Having a plan to stick to with what I needed to do took any decision-making out of my hands. I just needed to put on my trainers and go. Which was made easier with the support of the CGF Run Club with twice weekly training sessions.

Take time to reflect

One new habit I’ve started over the festive break has been to write in a journal most days. By letting my mind wander and write about anything I want, I’ve discovered various things I hadn’t realised about myself.

One of the things that I have reflected on a lot is that I succeed more easily when I establish small but consistent habits. Like walking to the station on my commute to work. Calling my mum when I’m walking, even if it’s only for five minutes. Taking time to plan my week in terms of exercise and food. Meal prep on a Sunday.

And I didn’t start all those habits at once – they have evolved over time. But they are easy to do now, and I feel the benefits throughout the week, not just when I’m doing them. The fresh air and (occasional!) sunshine from a brisk walk in the morning sets me up for the day. And I sleep better at night. Fun exercise classes with friends are sociable as well as benefitting my health.

Start small and be consistent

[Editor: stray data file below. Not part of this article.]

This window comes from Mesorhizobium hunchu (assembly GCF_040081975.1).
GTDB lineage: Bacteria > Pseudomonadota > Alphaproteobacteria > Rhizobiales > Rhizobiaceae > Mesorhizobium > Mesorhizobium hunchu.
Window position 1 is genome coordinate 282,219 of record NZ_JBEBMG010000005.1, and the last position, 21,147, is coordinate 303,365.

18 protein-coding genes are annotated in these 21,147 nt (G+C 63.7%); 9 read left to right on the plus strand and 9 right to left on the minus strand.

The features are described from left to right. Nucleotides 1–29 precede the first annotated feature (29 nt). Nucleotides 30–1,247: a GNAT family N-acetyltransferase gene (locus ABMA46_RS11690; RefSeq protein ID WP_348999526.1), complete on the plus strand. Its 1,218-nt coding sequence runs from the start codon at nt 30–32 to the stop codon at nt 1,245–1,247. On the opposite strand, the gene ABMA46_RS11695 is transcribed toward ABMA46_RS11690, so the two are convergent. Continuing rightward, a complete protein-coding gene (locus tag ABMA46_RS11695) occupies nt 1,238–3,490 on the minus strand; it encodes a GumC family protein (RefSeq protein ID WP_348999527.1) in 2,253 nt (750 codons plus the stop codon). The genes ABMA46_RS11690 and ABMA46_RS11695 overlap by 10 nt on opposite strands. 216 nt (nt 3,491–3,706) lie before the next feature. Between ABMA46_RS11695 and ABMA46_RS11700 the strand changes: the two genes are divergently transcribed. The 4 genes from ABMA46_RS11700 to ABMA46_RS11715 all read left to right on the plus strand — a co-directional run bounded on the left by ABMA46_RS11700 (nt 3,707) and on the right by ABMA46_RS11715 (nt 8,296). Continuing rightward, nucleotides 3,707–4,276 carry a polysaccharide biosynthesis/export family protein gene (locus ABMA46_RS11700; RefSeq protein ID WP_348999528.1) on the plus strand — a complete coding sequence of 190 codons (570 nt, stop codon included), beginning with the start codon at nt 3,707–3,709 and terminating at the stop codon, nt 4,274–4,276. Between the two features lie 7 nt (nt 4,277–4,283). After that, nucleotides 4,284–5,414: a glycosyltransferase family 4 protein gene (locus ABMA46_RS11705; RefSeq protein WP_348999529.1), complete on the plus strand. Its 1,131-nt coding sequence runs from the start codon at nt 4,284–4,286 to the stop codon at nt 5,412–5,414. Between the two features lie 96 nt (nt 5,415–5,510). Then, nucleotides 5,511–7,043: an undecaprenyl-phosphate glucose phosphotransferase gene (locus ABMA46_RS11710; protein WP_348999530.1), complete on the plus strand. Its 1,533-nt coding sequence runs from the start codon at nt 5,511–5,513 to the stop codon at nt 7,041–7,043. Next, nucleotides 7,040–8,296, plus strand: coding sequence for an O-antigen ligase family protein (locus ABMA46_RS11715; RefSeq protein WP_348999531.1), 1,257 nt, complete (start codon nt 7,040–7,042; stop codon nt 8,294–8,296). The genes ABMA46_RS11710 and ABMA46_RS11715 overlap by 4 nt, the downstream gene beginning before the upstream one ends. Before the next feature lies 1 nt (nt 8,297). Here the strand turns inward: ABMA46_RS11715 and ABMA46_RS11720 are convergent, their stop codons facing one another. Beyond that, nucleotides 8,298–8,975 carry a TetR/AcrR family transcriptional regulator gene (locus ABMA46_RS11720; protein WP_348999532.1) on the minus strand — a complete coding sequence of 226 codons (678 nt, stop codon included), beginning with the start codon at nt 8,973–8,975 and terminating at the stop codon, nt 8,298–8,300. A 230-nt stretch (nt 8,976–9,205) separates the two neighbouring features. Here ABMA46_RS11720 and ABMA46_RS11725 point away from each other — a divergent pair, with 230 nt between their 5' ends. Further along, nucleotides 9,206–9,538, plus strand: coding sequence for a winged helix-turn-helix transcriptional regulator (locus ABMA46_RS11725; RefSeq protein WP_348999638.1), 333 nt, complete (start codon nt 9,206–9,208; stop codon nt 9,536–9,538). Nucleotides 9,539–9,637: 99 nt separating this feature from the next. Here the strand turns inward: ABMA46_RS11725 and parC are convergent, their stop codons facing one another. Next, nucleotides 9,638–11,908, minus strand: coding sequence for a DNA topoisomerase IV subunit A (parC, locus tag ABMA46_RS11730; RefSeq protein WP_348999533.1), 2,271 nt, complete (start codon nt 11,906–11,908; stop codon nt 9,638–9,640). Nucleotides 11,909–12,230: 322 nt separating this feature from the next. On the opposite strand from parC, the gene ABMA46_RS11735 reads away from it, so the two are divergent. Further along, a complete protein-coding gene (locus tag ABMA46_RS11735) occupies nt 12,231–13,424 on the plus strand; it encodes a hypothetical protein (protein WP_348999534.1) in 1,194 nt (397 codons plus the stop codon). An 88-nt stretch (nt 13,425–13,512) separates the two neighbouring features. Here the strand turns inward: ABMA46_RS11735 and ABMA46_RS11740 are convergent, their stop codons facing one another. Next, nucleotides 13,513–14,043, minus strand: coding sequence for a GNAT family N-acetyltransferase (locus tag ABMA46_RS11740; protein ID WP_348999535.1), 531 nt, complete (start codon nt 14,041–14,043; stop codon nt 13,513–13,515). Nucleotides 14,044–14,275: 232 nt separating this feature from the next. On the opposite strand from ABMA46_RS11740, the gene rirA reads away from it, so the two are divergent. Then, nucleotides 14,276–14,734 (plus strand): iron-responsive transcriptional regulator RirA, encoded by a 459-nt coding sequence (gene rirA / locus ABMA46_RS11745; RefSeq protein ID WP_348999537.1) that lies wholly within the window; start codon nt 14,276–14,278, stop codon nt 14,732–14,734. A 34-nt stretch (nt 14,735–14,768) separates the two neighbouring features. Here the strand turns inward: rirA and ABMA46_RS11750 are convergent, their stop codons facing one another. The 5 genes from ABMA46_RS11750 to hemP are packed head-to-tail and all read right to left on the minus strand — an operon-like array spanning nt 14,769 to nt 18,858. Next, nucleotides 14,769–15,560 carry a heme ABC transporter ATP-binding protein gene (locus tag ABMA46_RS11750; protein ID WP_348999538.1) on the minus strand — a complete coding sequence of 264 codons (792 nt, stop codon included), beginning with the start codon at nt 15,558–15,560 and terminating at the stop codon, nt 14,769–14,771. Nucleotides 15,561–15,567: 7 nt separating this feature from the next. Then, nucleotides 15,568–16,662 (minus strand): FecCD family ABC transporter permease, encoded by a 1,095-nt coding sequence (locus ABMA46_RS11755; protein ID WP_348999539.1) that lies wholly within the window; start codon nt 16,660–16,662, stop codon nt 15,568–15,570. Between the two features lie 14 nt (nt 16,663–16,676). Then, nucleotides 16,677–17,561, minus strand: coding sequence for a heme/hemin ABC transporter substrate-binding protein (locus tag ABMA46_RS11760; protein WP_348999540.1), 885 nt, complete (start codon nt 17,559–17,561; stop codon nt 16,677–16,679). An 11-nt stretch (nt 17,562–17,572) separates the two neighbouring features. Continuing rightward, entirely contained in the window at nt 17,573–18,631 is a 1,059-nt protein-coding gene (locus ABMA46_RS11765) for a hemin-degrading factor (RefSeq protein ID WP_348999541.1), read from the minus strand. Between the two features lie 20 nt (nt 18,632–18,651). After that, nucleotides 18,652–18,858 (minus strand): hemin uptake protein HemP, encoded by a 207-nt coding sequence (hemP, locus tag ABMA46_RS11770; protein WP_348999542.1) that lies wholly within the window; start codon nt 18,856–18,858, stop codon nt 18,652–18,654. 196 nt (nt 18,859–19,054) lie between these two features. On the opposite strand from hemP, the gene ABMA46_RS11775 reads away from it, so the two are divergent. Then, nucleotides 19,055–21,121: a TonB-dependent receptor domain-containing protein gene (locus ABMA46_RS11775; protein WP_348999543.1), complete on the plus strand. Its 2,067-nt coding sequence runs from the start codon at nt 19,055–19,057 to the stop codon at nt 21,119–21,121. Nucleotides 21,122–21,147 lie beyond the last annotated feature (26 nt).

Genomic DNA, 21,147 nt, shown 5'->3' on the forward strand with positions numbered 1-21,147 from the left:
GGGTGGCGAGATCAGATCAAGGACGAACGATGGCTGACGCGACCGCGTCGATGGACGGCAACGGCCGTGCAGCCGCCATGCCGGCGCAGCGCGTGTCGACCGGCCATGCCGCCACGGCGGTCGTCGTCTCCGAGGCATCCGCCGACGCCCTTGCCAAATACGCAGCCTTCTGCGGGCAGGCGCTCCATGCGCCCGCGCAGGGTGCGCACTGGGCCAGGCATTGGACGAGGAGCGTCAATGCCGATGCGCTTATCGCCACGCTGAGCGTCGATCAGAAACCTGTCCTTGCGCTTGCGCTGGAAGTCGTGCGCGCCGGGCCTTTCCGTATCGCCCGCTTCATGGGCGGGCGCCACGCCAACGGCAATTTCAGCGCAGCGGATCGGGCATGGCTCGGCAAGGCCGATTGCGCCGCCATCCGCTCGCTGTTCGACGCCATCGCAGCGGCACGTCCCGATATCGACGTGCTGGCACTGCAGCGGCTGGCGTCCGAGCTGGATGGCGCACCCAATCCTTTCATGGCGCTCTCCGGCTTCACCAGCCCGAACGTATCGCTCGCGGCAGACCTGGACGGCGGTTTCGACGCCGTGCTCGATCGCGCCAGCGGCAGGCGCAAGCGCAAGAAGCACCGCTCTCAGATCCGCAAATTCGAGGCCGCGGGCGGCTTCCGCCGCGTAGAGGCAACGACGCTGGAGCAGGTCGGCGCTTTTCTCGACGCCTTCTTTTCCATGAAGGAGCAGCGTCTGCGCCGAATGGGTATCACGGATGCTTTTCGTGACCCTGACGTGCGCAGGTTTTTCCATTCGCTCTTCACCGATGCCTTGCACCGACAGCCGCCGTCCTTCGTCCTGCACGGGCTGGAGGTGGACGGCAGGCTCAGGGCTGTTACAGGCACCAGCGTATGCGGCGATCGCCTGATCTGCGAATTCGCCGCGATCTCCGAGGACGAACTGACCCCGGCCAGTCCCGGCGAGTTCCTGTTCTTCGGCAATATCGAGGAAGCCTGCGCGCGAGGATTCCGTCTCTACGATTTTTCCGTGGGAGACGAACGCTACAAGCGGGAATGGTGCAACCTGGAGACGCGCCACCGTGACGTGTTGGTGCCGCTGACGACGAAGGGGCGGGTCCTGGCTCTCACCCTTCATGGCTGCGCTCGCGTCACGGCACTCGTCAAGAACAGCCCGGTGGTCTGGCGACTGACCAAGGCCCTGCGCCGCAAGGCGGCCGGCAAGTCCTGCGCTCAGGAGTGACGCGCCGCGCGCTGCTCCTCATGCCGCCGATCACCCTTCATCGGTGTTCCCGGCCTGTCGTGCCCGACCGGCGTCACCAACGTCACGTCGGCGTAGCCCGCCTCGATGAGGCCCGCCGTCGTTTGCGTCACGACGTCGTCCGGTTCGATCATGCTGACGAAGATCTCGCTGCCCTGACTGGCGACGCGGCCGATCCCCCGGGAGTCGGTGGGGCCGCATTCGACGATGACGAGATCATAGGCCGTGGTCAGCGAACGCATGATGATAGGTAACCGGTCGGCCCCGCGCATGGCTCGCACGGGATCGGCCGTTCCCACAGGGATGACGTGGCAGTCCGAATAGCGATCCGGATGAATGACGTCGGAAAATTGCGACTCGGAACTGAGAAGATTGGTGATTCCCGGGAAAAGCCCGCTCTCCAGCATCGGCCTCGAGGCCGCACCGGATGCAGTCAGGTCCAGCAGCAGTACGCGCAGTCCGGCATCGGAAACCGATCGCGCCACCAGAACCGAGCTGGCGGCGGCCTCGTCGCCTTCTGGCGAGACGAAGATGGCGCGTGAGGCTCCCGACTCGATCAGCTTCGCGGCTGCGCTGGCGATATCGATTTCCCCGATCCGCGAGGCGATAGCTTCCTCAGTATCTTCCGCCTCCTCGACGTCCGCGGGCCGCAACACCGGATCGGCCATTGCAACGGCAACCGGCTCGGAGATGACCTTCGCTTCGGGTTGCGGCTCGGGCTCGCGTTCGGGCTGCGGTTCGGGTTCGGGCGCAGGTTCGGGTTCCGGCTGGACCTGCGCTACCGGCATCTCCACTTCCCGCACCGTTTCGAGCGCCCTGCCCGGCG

So what about my work resolutions for 2020? Well I’m going to start with small changes, and be consistent. Before the end of each day, I’ve been making a list of my priorities for the following day, so when I start work in the morning, I don’t get distracted with emails, but focus on my plan.

And we will be bringing this approach – providing support, having a clear plan and being consistent – to our clients in 2020.

So if you want some help with your 2020 resolutions, why not get in touch, or come to one of our business skills courses in Macclesfield or Bolton.

We’d love to see you there.

comfort zone

Having a voice which is valued and listened to

Some people might think if you’re the youngest and least experienced, your opinion isn’t valued. At Kan Do Ventures, I can always voice my opinion and know it won’t be ignored, but will be valued. When I first joined, I was nervous and not confident enough to disagree or add my own point of view. Three years down the line and they can’t shut me up!!